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Amid growing turmoil in Venezuela, surge in immigration to Israel seen for 2017

JERUSALEM, Aug. 21 – Responding to a spike in interest from Venezuelan Jews about moving to Israel as their country’s political instability intensifies, the International Fellowship of Christians and Jews (The Fellowship), which is the only local organization helping Venezuelan Jews immigrate to Israel, yesterday launched a special hotline for the community to provide around-the-clock access to more information about the process.

The Fellowship, funded by millions of Christians in North America and around the world, opened a Facebook chat line today after seeing a “significant increase” in the numbers of inquiries from local Jews about moving to Israel. The chat line will operate 18 hours per day, while a local staff person in Caracas will field phone calls during the other six hours daily.

“The Venezuelan Jewish community is increasingly feeling threatened and people are suffering financially,” said Rabbi Yechiel Eckstein, The Fellowship’s founder and president. “More and more Venezuelan Jews are asking us about starting new lives in Israel, and we promise to help them make the journey to their Jewish homeland, and stay with them every step of the way.”

Over the past 18 months, The Fellowship has brought 153 Venezuelan Jews to Israel, including two flights in July with 26 people. Another flight is scheduled for today, with four immigrants. The Fellowship originally expected to bring another 50 Jews to Israel from Venezuela by year’s end, but is now expecting to double that amount, to an additional 100 immigrants by year’s end, and bring even more in 2018.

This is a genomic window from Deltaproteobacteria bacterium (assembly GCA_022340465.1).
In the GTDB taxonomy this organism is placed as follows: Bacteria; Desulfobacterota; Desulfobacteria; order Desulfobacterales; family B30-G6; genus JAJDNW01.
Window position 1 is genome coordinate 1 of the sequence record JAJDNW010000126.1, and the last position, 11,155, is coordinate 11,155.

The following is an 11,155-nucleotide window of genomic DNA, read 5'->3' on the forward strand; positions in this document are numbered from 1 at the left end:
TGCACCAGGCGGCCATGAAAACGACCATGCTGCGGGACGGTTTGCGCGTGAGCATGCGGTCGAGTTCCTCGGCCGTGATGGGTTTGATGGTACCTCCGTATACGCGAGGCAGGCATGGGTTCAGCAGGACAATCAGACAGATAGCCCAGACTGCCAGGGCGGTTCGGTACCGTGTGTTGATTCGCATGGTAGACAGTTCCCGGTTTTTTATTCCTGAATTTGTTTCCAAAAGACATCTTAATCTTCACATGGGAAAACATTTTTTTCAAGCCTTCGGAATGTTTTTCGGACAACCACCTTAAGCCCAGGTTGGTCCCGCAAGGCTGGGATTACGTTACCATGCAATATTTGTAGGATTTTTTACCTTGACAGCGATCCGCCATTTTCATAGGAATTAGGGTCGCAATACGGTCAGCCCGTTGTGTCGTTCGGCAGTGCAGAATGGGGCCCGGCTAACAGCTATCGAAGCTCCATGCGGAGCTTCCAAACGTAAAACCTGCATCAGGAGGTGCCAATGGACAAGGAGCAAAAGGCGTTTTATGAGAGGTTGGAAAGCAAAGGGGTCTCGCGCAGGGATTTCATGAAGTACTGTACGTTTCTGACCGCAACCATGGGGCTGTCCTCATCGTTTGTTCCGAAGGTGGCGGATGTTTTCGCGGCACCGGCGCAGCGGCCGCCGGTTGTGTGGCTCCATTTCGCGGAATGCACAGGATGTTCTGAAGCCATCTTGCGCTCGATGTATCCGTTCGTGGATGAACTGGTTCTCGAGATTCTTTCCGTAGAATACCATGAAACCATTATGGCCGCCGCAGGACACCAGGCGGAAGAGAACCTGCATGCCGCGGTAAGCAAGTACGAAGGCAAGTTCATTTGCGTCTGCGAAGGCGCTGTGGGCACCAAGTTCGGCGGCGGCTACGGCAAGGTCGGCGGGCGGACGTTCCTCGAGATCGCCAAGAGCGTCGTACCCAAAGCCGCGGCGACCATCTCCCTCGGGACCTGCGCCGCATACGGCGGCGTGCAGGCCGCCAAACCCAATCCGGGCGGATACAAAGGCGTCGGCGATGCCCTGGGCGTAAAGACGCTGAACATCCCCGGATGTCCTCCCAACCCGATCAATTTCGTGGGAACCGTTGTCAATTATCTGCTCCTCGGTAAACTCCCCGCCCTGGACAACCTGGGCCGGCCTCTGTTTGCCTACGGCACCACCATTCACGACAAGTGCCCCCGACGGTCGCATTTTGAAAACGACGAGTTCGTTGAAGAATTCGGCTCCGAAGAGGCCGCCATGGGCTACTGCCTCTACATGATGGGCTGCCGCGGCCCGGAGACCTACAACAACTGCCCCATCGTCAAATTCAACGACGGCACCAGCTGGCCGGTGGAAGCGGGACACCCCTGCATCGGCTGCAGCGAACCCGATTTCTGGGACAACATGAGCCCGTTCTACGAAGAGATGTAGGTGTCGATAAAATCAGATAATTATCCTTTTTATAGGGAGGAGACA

The Venezuelan-Jewish community has not escaped the impact of the country’s volatile conditions. Some 700 Jewish families in the capital of Caracas receive communal charitable assistance, while The Fellowship has been supplying medicine to the Jewish community in Venezuela as well.

Following a failed military coup attempt against the Maduro government more than two weeks ago, and the firing of the country’s attorney general, Luisa Ortega Diaz, Rabbi Eckstein redoubled The Fellowship’s pledge to help any Venezuelan Jew who wants to move to Israel.

The Fellowship pays for each family’s transportation to Israel, and provides each adult with $800 and each child with $400, on top of the Israeli government’s support for all new immigrants. The Fellowship also provides a variety of other support services for new immigrants immediately upon their arrival, including in-home visits to review their needs and provide aid for such needs as food, appliances, furniture, day-care, vocational training, and even dental care, to help them start their new lives.

About The Fellowship:

The International Fellowship of Christians and Jews (The Fellowship) was founded in 1983 to promote better understanding and cooperation between Christians and Jews, and build broad support for Israel. Today it is one of the leading forces helping Israel and Jews in need worldwide – and is the largest channel of Christian support for Israel. Led by its founder and president, Rabbi Yechiel Eckstein, The Fellowship now raises more than $140 million per year, mostly from Christians, to assist Israel and the Jewish people. Since its founding, The Fellowship has raised more than $1.4 billion for this work. The organization has offices in Jerusalem, Chicago, Toronto, and Seoul. For more information, visit


For further details, contact: Ryan Greiss, Puder PR, New York: (212) 558-9400; [email protected]

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